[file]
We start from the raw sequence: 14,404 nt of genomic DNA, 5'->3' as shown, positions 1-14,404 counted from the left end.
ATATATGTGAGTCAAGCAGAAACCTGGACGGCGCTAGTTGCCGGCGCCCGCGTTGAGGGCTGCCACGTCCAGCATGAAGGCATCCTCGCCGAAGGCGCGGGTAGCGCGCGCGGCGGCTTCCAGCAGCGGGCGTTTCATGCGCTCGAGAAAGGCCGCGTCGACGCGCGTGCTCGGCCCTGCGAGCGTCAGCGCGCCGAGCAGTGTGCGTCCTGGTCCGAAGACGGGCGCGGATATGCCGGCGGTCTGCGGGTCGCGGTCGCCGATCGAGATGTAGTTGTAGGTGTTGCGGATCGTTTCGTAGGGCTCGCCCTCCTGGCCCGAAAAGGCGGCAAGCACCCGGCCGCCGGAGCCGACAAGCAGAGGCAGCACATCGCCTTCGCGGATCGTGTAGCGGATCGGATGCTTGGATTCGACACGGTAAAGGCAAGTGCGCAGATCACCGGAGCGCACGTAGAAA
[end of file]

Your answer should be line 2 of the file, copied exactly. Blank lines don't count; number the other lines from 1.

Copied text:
ATATATGTGAGTCAAGCAGAAACCTGGACGGCGCTAGTTGCCGGCGCCCGCGTTGAGGGCTGCCACGTCCAGCATGAAGGCATCCTCGCCGAAGGCGCGGGTAGCGCGCGCGGCGGCTTCCAGCAGCGGGCGTTTCATGCGCTCGAGAAAGGCCGCGTCGACGCGCGTGCTCGGCCCTGCGAGCGTCAGCGCGCCGAGCAGTGTGCGTCCTGGTCCGAAGACGGGCGCGGATATGCCGGCGGTCTGCGGGTCGCGGTCGCCGATCGAGATGTAGTTGTAGGTGTTGCGGATCGTTTCGTAGGGCTCGCCCTCCTGGCCCGAAAAGGCGGCAAGCACCCGGCCGCCGGAGCCGACAAGCAGAGGCAGCACATCGCCTTCGCGGATCGTGTAGCGGATCGGATGCTTGGATTCGACACGGTAAAGGCAAGTGCGCAGATCACCGGAGCGCACGTAGAAA